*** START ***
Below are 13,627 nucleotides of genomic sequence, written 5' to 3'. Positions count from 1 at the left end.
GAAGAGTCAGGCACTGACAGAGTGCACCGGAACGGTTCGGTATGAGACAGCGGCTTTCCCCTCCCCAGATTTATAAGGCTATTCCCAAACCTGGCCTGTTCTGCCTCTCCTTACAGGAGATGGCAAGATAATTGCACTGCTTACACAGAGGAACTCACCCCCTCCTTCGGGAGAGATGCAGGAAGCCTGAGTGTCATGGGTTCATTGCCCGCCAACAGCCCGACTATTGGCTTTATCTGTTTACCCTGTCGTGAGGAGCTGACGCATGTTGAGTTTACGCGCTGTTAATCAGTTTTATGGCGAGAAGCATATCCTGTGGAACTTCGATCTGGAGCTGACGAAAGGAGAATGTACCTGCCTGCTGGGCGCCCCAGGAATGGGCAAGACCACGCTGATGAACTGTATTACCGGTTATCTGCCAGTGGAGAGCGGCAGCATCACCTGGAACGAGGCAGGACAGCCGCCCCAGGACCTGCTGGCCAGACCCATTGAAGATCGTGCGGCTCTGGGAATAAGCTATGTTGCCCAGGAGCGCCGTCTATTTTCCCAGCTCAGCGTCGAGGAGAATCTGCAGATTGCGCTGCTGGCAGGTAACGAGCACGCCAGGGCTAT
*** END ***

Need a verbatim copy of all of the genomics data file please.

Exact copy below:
Below are 13,627 nucleotides of genomic sequence, written 5' to 3'. Positions count from 1 at the left end.
GAAGAGTCAGGCACTGACAGAGTGCACCGGAACGGTTCGGTATGAGACAGCGGCTTTCCCCTCCCCAGATTTATAAGGCTATTCCCAAACCTGGCCTGTTCTGCCTCTCCTTACAGGAGATGGCAAGATAATTGCACTGCTTACACAGAGGAACTCACCCCCTCCTTCGGGAGAGATGCAGGAAGCCTGAGTGTCATGGGTTCATTGCCCGCCAACAGCCCGACTATTGGCTTTATCTGTTTACCCTGTCGTGAGGAGCTGACGCATGTTGAGTTTACGCGCTGTTAATCAGTTTTATGGCGAGAAGCATATCCTGTGGAACTTCGATCTGGAGCTGACGAAAGGAGAATGTACCTGCCTGCTGGGCGCCCCAGGAATGGGCAAGACCACGCTGATGAACTGTATTACCGGTTATCTGCCAGTGGAGAGCGGCAGCATCACCTGGAACGAGGCAGGACAGCCGCCCCAGGACCTGCTGGCCAGACCCATTGAAGATCGTGCGGCTCTGGGAATAAGCTATGTTGCCCAGGAGCGCCGTCTATTTTCCCAGCTCAGCGTCGAGGAGAATCTGCAGATTGCGCTGCTGGCAGGTAACGAGCACGCCAGGGCTAT